‘Smash!’ was the most successful of the five ‘Power Comics’ published in Britain in the 1960s by Odhams Press, a division of IPC. Targeted at boys aged 10 to 14, it was published from 1966 to 1971. This article is part of an analysis of the causes and consequences of the comic’s relaunch in 1969; a case-study of the economic pressures affecting the UK publishing industry in that period.
‘Smash!’ after Odhams
In January 1969 Odhams ceased to exist as a publishing imprint, and Smash became an IPC Magazines publication. Most of the consequences of this change didn’t become apparent until the issue cover-dated March 15th, in which the comic changed dramatically. IPC had waited three months to relaunch Smash, because, on the one hand, it needed some lead-time in which to ready new strips, and, on the other, Spring was traditionally considered in the publishing industry to be a good time to launch a new (or, in this case, virtually new) comic.
With the re-launch, Smash became the last ever British comic to feature a variety mix of adventure, humour, and sports-themed stories. Subsequent boys’ comics contained exclusively sports, or war, or humour strips; such as Scorcher and Score and Shoot (which featured only football), or Action and Battle (which featured only war stories).
A hallmark of this policy was to be the even-handedness with which the editorial staff would draw the multitude of reprint strips which featured in the new Smash from both Lion and Buster, in seeking to appeal to readers of both (i.e. mixing serious and humorous strips without discrimination).
The symbol of the change was the new cover feature, Warriors of the World. This now replaced The Swots and Blots, who, drawn by Mike Lacey, had occupied the cover during the final part of the Odhams years. Happily, The Swots and the Blots survived (and prospered) on the inside pages.
With the first relaunch issue (issue 163) bearing a cover feature entitled Warriors of the World No.1, the former numbering was discontinued. To have continued the original sequential numbering alongside the ‘Warriors of the World’ series would only have caused confusion.
The revamped Smash, now comprising 40 pages, featured new all-British strips — adventure serials, humour strips, and sporting strips — alongside reprints from Lion, such as Eric the Viking (originally ‘Karl the Viking’), The Battle of Britain (originally ‘Britain in Chains’), and Nutt and Bolt, the Men from W.H.E.E.Z.E.; and alongside reprints from Buster, such as Wacker (originally Elmer), Consternation Street, and Monty Muddle – The Man from Mars (originally Milkiway – The Man from Mars); but strictly no American superheroes. The number of reprint strips was another significant indicator of its troubled financial situation, reprints being significantly cheaper than commissioning new strips.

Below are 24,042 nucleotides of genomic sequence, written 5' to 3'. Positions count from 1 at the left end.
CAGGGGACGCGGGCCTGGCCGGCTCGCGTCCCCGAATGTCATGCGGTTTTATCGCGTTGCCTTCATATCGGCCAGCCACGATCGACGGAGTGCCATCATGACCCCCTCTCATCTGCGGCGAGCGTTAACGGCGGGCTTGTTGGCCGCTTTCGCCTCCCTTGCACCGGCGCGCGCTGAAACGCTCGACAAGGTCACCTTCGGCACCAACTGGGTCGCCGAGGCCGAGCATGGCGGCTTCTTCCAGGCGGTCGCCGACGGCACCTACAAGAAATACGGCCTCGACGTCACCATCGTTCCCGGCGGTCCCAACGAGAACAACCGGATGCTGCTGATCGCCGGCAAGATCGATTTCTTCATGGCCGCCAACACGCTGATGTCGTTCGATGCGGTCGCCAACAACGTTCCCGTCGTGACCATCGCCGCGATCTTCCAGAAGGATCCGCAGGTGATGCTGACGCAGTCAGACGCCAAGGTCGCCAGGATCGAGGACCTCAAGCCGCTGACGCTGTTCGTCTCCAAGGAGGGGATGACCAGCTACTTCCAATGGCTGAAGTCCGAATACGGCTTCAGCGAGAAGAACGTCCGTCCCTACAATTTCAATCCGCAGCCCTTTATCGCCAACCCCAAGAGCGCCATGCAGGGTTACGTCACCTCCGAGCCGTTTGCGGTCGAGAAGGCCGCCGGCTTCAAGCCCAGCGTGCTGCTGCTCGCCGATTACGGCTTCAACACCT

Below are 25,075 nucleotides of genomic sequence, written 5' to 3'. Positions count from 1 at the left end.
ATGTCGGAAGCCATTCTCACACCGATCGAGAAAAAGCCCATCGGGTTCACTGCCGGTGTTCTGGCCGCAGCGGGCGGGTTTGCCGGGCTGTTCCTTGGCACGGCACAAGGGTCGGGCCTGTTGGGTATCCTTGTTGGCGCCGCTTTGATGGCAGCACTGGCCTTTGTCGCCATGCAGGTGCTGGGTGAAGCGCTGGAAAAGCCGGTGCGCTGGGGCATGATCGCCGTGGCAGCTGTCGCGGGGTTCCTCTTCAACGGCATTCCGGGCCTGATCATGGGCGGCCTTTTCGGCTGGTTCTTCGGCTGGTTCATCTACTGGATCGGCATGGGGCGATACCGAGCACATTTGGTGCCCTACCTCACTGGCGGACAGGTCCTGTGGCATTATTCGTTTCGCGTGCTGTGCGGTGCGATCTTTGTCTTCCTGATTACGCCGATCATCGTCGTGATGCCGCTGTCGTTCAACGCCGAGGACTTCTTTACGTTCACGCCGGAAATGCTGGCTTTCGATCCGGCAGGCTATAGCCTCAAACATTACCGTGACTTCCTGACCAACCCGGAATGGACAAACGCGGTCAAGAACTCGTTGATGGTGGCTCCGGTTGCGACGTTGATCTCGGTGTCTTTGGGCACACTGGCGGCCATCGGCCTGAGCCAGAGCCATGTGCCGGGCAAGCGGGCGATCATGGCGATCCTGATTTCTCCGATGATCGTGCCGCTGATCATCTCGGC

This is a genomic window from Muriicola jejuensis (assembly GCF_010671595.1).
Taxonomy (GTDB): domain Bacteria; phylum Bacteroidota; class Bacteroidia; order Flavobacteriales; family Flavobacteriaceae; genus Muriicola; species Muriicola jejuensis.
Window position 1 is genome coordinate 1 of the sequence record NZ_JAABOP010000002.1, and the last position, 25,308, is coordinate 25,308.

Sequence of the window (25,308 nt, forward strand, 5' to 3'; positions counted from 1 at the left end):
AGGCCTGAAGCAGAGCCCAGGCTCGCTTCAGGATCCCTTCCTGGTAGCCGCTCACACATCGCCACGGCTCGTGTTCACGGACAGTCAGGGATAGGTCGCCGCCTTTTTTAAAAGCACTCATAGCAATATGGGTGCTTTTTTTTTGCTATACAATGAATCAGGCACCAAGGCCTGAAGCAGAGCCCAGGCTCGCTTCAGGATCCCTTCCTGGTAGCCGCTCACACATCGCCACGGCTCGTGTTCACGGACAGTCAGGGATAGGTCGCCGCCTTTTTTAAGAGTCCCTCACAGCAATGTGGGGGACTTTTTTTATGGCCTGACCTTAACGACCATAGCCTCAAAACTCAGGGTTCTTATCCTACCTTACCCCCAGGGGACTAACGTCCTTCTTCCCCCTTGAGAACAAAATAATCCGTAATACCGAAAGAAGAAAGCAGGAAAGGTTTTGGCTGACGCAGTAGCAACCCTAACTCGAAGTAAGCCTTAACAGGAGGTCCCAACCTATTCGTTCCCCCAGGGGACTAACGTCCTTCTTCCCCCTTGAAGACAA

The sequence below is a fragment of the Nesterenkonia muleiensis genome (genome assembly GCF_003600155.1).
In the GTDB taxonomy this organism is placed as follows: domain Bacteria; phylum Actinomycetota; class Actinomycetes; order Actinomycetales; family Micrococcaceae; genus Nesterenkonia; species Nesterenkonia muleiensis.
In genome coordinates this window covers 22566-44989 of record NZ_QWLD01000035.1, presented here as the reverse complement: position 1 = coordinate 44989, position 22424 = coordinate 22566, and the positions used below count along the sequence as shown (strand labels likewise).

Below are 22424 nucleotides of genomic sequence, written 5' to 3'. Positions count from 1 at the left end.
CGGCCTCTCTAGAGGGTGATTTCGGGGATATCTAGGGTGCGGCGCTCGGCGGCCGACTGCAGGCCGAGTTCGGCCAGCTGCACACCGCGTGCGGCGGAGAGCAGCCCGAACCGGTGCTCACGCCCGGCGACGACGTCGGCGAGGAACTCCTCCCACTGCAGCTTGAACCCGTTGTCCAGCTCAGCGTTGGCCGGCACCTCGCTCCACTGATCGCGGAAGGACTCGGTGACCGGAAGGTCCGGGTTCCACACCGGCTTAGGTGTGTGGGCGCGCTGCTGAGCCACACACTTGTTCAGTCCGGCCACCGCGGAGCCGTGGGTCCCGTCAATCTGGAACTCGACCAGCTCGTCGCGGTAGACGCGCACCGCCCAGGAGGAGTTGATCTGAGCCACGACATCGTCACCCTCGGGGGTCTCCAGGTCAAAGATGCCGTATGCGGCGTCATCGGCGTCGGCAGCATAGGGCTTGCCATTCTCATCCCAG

Of the former Odhams strips, only a handful survived. Humour strips which continued were The Swots and the Blots, Wiz War, Bad Penny, and Percy’s Pets (although Percy did not appear every week). Much mourned were the loss of The Cloak and The Man from BUNGLE, dropped due to the waning popularity of spy spoofs (in 1968 even the TV series The Man from UNCLE had been cancelled); and especially mourned was the loss of Ken Reid and The Nervs.
The serious offerings fared even worse. For although the survivors appeared to include Sergeant Rock – Paratrooper and Bunsen’s Burner, in reality neither of these were genuinely from the Odhams era. Both had begun only a few weeks earlier, in issues 156 and 158 respectively. They were really a part of the relaunch, but were introduced slightly ahead of time to disguise that fact. The only genuine survivor from the adventure strips of the Odhams years was King of the Ring, and even that had only begun with issue 144, in November 1968.
After a few months, superheroes appeared to be making a comeback. The Editorial column admitted receiving complaints from readers about the loss of the Marvel strips; and, in the autumn of 1969, six months after the Fantastic Four and Thor had been dropped, an all-British superhero called Tri-Man appeared, and the character also featured in the Smash Annual that Christmas. Some indication of the effort put into this character is the fact that he was given sole possession of the front cover of the Annual! The adventures of Johnny Meek featured a hero who had triple-superpowers, hence the name Tri-Man. He leaped about rooftops (shades of Spider-Man, from the long-vanished Pow), and got his powers from a ray device once every 24 hours (shades of DC’s ‘Green Lantern’). But the strip did not prove popular, and quietly vanished in the reshuffles of 1970.
In the light of how few strips of any sort survived from the Odhams era, and given that none of the superhero strips survived at all (which, according to the Letters pages, were the most popular feature of the Power Comics), it would be stretching the truth to say that Smash inherited the best of the Odhams strips. Stylistically, The Swots and the Blots was the most creative and sophisticated Odhams strip (save only The Nervs), and it did survive. But it was only one strip. And The Nervs, which was objectively a more sophisticated strip in 1968, did not.
Moreover, the publisher was taking a significant risk by re-launching the former Power Comic as, in effect, a clone of IPC’s most popular titles, Lion and Valiant. The publisher felt it could repeat the success of Valiant and Lion by copying their successful formula. Nevertheless, without its discontinued superheroes Smash had nothing unique about it, that might attract new readers, compared to its stablemates (featuring as it did a mix of strips reprinted from, or based upon the style of, Lion and Buster).